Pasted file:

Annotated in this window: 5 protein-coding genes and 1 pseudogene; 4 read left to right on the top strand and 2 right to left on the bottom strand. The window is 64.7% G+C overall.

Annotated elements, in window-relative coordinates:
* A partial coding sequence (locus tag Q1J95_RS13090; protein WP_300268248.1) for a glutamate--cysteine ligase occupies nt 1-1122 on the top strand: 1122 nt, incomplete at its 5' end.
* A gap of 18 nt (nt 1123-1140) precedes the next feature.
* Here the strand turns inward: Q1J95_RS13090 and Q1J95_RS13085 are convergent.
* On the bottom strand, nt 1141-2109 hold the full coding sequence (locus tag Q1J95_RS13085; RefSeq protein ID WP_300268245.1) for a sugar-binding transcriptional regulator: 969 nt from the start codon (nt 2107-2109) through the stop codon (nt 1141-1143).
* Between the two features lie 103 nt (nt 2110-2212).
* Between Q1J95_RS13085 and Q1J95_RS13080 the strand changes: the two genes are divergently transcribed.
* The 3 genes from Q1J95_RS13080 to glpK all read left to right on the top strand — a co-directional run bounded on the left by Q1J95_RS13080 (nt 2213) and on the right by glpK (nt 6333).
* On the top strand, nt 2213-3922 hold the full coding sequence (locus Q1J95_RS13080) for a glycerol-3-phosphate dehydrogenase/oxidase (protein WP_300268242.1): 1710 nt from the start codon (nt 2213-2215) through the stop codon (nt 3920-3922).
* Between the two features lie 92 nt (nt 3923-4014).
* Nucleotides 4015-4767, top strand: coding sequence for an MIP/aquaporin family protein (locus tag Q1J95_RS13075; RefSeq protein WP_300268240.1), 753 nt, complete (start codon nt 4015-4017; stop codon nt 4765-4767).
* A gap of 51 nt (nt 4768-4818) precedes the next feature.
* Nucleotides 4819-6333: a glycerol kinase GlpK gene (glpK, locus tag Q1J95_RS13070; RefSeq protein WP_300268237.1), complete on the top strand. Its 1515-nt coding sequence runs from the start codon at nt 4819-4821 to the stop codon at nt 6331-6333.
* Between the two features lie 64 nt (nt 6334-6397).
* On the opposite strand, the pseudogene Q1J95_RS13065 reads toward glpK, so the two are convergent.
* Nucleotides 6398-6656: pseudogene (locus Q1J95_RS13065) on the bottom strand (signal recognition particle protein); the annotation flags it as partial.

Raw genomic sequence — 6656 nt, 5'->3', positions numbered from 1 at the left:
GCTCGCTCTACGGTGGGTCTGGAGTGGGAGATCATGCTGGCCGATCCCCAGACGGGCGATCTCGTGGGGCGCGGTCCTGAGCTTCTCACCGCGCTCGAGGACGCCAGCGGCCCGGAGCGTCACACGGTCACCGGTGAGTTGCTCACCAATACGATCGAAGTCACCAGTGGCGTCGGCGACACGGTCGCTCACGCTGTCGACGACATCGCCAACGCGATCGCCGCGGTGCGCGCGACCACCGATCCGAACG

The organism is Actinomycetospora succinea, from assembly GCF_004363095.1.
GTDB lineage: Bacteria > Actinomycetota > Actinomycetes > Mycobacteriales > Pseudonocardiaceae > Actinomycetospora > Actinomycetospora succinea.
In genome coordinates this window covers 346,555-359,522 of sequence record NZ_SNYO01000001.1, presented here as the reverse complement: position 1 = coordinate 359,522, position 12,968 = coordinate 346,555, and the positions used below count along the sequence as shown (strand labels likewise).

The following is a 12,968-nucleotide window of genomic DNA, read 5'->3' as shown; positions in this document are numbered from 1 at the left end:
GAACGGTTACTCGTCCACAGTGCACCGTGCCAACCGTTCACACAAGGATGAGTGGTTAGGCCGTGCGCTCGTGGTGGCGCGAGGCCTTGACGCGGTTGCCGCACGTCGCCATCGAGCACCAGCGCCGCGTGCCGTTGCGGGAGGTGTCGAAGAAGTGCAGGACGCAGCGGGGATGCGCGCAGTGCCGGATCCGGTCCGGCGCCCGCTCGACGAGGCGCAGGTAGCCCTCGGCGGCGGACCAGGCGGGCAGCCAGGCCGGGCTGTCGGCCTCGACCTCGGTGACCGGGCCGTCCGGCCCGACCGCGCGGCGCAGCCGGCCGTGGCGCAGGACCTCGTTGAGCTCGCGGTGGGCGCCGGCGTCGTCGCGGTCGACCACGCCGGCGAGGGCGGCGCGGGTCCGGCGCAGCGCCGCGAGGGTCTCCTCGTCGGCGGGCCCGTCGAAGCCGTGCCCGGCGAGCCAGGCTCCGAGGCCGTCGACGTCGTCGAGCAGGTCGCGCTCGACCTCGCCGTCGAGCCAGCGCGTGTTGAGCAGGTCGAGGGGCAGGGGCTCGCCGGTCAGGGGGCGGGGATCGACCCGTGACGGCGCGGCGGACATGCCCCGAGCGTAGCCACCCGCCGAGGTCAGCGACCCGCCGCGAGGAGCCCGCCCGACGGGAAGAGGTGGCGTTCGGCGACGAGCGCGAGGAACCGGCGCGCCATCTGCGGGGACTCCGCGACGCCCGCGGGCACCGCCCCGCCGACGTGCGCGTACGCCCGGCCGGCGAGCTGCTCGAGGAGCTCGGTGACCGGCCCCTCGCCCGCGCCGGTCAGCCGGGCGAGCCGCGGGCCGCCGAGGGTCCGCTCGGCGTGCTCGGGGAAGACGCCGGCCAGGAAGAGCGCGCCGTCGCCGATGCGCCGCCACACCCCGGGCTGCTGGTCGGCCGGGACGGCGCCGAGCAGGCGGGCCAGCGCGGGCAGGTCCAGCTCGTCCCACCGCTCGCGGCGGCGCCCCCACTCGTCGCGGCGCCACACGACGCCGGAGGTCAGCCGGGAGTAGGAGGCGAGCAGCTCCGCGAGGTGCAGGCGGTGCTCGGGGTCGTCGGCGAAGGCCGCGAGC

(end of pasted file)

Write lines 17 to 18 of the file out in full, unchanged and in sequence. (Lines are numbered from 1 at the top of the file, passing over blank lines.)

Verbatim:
* Nucleotides 6398-6656: pseudogene (locus Q1J95_RS13065) on the bottom strand (signal recognition particle protein); the annotation flags it as partial.

Raw genomic sequence — 6656 nt, 5'->3', positions numbered from 1 at the left: